“I’d call ’em dogs,” declared the caller to the radio station.
Wally, the DJ, sputtered. “You’d call someone who isn’t a Christian a dog?!”
Listeners had been calling to offer alternatives to the term “nonChristian”, their answers more silly and sarcastic than thoughtful. This one, though, was the strangest thus far.
“That’s what somebody called me back when I was nothin’ but a no-good, drunken sot,” the man explained. “Confronted me and sure ’nuff, I was on my knees in repentance in no time.”
Wally must’ve grimaced. “Mm, yeah man, whatever,” he said, hanging up.
Can you imagine what those “dogs” must have thought about Christians after that?
The discussion was prompted by unChristian, by David Kinnaman and Gabe Lyons. Wally’s boss at the Christian radio station made the entire staff read the book, and now Wally (who was stuck in chapter two) had opened up the phone lines to talk about it.
Here’s the gist of the book: based on a 3 year study by the Barna group, the rising generation in America believe Christians don’t act like Jesus intended them to. Instead, Christians seem “unChristian”: hypocritical, antihomosexual, sheltered, too political, judgmental and more concerned with conversion than genuine relationships.
In discussing the results of their research, the authors wrestled with how to refer to those outside the Christian faith. It’s a sticky point for several reasons.
- The people surveyed came from every spiritual background imaginable, from those who claimed no faith to those affiliated with other faiths. It wasn’t possible to identify people by their “group titles” (such as Muslim or agnostic, etc.).
- Certain Christian labels grate on outsiders’ nerves (“pagans,” “the lost,” or like the radio station caller, “dogs”). Can’t imagine why anyone would object to that last one, can you?
- Phrases like “nonChristian”, “nonbelievers” or “seekers” aren’t adequate. (They define people by what they are not, or aren’t true for all outsiders.)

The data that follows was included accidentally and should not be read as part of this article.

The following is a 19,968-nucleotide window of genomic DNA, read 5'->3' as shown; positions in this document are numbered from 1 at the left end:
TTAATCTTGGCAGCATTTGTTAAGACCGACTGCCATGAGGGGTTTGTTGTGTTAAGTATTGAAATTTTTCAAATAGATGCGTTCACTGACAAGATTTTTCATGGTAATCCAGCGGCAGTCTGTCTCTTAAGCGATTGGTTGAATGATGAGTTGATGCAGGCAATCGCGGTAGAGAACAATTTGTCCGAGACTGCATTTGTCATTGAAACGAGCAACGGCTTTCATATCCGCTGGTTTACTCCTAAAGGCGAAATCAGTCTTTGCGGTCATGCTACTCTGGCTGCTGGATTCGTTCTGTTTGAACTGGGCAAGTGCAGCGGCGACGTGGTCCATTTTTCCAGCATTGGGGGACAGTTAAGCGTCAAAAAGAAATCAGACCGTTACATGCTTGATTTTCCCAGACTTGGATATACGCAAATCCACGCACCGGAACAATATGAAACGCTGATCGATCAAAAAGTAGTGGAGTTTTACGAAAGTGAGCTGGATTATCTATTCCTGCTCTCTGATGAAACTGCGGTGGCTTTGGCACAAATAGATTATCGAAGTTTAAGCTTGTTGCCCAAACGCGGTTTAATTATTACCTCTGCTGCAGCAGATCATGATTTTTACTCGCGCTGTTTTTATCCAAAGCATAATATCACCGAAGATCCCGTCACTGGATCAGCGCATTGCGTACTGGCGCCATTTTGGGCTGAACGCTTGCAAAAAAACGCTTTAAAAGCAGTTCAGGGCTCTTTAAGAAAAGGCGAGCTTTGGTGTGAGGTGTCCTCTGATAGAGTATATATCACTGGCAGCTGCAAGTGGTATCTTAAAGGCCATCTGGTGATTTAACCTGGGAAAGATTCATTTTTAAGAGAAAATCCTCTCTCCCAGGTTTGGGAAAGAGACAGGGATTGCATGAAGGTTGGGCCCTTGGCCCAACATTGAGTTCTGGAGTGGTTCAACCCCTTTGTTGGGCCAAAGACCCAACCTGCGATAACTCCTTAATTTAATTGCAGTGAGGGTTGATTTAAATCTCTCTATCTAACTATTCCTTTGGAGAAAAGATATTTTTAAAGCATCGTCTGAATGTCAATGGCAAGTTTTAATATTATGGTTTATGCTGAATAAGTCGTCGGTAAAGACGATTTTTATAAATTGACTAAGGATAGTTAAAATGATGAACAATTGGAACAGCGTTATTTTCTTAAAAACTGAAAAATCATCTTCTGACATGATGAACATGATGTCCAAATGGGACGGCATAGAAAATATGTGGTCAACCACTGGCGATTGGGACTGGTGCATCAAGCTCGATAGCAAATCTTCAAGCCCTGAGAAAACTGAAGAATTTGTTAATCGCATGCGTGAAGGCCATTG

The authors settled for “outsiders,” admitting discomfort at having to label anyone at all. Kinnamon wrote,
“Labeling people can undermine our ability to see them as human beings and as individuals.”
The radio station callers, though, didn’t seem to take this issue seriously. An underlying “why does it matter?” attitude dripped in their tone.
But if I carelessly use whatever label I like, disregarding how offensive it is, I risk breaking the relationship. Who wants to hang out with someone who calls them a “dog” or a “pagan”?
The discussion in the book and on the radio reminded me of a conversation from my African-American literature class. We were studying Native Son by Richard Wright, and analyzing a scene early on the novel. Bigger, a young black man in 1930s Chicago, is driving with his wealthy white employers’ daughter Mary and her socialist boyfriend Jan.
Mary and Jan believe themselves to be open-minded and free of racial prejudice, but their repeated insistence that Bigger is equal with them only makes him more aware of his black skin. At one point, Mary points out the apartment buildings surrounding them.
“You know, Bigger,” she says, “I’ve longed wanted to go into these houses (…) and just see how your people live. (…) Never in my life have I been inside of a Negro home. Yet they must live like we live. They’re human. . . . There are twelve million of them. . . . They live in our country. . . .”
They, they, they.
A classmate sited the repeated “they” as an example of Mary’s racism. I agreed. Through her word choices, she distances herself from the African-American apartment dwellers even as she wants to draw closer.
- If she has to assert that “they” are human, does she really think “they” are like her? (Why the insistence on this point?)
- If she’s longing to go see how “your people” live, does she really believe “they” must live like she lives? (Why would she care to see the house exactly like hers?)
- If she says “they” live in “our” country, does she really think America is the home of blacks and white equally?
Just a few thoughtless phrases, yet they reveal her prejudice and break any potential friendship between the two. Bigger hates her.
How you and I speak to people matters. What labels we slap on other people matters. Our words matter.
It’s something I wrestle with each time I write: how will this particular word or phrase or sentence come across to my readers? Will my word choices unnecessarily offend someone? Will they make Jesus look good or bad?
I can’t pretend that my faith doesn’t exclude other faiths, or that every religion is true, or that some of my beliefs won’t offend people. Still, I do need to be mindful of my words. There’s no sense in labeling another person with a derogatory term.
After all, I don’t want anybody calling me a dog, either.